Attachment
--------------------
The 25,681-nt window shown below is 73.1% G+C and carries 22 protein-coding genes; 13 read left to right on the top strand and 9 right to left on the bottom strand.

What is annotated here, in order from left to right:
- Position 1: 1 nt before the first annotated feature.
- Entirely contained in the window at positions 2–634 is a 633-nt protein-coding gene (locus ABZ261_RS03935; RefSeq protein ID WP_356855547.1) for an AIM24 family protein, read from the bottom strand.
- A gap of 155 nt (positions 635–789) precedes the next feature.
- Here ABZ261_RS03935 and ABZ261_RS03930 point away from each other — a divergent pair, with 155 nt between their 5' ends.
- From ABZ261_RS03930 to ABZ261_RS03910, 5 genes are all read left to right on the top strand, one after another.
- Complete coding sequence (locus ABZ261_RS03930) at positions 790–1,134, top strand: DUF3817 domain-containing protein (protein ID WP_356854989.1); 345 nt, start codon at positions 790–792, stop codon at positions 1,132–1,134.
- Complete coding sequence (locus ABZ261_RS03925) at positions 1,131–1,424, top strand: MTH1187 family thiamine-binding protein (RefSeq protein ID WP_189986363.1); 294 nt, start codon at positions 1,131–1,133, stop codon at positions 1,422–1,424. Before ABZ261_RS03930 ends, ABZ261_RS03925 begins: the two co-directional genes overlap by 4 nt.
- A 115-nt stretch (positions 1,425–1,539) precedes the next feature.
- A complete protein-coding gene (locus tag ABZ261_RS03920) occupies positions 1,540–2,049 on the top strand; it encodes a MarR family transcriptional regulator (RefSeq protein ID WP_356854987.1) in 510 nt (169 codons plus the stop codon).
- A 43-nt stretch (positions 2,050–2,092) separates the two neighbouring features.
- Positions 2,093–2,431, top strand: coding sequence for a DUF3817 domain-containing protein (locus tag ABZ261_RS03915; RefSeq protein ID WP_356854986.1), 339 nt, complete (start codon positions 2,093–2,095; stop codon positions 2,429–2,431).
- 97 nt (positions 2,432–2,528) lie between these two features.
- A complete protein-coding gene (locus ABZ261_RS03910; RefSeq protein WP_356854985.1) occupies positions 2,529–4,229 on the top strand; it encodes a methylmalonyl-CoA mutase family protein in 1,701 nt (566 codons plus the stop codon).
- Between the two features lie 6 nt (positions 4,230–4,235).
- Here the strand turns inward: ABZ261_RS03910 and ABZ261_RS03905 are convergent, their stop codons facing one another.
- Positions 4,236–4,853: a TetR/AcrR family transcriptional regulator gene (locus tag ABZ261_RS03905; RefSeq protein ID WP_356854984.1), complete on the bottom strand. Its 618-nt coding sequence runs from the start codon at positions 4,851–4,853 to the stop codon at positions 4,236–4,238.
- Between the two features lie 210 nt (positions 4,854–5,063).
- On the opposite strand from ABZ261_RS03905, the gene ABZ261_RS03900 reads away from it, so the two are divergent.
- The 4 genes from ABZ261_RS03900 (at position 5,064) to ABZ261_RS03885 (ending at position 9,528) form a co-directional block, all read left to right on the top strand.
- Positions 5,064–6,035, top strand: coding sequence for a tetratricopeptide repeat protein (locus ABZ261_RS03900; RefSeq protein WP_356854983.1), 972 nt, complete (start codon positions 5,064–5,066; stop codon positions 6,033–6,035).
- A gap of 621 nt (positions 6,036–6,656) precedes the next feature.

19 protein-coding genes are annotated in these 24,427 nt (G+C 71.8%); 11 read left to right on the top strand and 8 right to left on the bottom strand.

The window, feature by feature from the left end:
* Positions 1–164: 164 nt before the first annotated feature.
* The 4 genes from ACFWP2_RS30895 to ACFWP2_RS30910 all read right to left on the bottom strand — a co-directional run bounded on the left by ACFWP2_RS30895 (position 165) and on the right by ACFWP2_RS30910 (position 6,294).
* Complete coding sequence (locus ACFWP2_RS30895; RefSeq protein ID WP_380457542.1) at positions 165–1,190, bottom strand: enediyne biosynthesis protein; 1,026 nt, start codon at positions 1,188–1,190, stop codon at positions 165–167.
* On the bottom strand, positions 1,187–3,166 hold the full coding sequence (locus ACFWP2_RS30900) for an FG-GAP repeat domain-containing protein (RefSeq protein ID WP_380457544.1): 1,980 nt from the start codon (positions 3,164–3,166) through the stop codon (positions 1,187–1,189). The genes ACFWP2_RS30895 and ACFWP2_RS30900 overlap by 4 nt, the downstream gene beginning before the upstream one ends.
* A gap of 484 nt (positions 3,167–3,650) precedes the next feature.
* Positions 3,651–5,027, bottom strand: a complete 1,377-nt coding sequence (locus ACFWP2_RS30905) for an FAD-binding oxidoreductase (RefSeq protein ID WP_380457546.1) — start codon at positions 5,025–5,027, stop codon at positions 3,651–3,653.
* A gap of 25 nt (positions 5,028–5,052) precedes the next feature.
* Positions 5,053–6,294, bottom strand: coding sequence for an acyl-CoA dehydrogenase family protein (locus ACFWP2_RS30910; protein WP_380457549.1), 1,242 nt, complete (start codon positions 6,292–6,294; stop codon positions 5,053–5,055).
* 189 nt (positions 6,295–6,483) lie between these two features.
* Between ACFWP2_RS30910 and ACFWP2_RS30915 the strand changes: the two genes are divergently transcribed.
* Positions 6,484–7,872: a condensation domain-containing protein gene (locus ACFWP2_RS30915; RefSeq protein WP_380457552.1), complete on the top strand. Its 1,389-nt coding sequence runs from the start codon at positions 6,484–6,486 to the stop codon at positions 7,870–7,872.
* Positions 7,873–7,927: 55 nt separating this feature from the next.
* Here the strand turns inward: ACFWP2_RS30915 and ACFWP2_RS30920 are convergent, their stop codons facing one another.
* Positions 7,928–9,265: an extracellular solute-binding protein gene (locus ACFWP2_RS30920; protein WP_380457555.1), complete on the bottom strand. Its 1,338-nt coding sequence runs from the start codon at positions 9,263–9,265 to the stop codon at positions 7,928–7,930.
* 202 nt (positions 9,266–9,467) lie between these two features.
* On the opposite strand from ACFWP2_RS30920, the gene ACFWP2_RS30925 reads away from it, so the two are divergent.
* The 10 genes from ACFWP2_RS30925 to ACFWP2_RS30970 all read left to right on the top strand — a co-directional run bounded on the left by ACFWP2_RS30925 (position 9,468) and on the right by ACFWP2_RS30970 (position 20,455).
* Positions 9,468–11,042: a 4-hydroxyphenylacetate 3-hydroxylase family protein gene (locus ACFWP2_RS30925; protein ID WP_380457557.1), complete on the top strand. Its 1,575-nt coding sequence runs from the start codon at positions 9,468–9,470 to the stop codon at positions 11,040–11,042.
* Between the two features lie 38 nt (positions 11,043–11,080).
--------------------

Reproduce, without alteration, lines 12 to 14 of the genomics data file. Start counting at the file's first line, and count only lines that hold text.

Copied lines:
- A 43-nt stretch (positions 2,050–2,092) separates the two neighbouring features.
- Positions 2,093–2,431, top strand: coding sequence for a DUF3817 domain-containing protein (locus tag ABZ261_RS03915; RefSeq protein ID WP_356854986.1), 339 nt, complete (start codon positions 2,093–2,095; stop codon positions 2,429–2,431).
- 97 nt (positions 2,432–2,528) lie between these two features.